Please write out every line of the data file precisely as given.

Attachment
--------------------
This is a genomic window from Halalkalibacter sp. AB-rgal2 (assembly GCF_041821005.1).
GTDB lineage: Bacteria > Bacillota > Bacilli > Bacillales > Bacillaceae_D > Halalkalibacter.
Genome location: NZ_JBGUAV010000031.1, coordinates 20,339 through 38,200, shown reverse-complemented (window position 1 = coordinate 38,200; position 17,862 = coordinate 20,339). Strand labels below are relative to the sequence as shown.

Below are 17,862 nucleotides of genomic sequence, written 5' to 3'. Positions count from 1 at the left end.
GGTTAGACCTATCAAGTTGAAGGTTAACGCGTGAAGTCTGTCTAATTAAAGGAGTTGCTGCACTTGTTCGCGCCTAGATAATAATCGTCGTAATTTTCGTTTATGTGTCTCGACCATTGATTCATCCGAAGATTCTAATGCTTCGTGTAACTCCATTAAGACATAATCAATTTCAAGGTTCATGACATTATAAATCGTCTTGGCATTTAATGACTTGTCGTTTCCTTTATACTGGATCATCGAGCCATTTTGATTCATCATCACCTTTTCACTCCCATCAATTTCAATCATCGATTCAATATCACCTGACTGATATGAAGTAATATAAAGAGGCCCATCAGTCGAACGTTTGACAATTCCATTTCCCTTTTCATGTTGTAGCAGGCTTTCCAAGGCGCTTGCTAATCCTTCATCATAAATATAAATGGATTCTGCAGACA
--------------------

This is a genomic window from Halalkalibacter sp. AB-rgal2 (assembly GCF_041821005.1).
GTDB lineage: Bacteria > Bacillota > Bacilli > Bacillales > Bacillaceae_D > Halalkalibacter.
Genome location: NZ_JBGUAV010000031.1, coordinates 20,339 through 38,200, shown reverse-complemented (window position 1 = coordinate 38,200; position 17,862 = coordinate 20,339). Strand labels below are relative to the sequence as shown.

Below are 17,862 nucleotides of genomic sequence, written 5' to 3'. Positions count from 1 at the left end.
GGTTAGACCTATCAAGTTGAAGGTTAACGCGTGAAGTCTGTCTAATTAAAGGAGTTGCTGCACTTGTTCGCGCCTAGATAATAATCGTCGTAATTTTCGTTTATGTGTCTCGACCATTGATTCATCCGAAGATTCTAATGCTTCGTGTAACTCCATTAAGACATAATCAATTTCAAGGTTCATGACATTATAAATCGTCTTGGCATTTAATGACTTGTCGTTTCCTTTATACTGGATCATCGAGCCATTTTGATTCATCATCACCTTTTCACTCCCATCAATTTCAATCATCGATTCAATATCACCTGACTGATATGAAGTAATATAAAGAGGCCCATCAGTCGAACGTTTGACAATTCCATTTCCCTTTTCATGTTGTAGCAGGCTTTCCAAGGCGCTTGCTAATCCTTCATCATAAATATAAATGGATTCTGCAGACA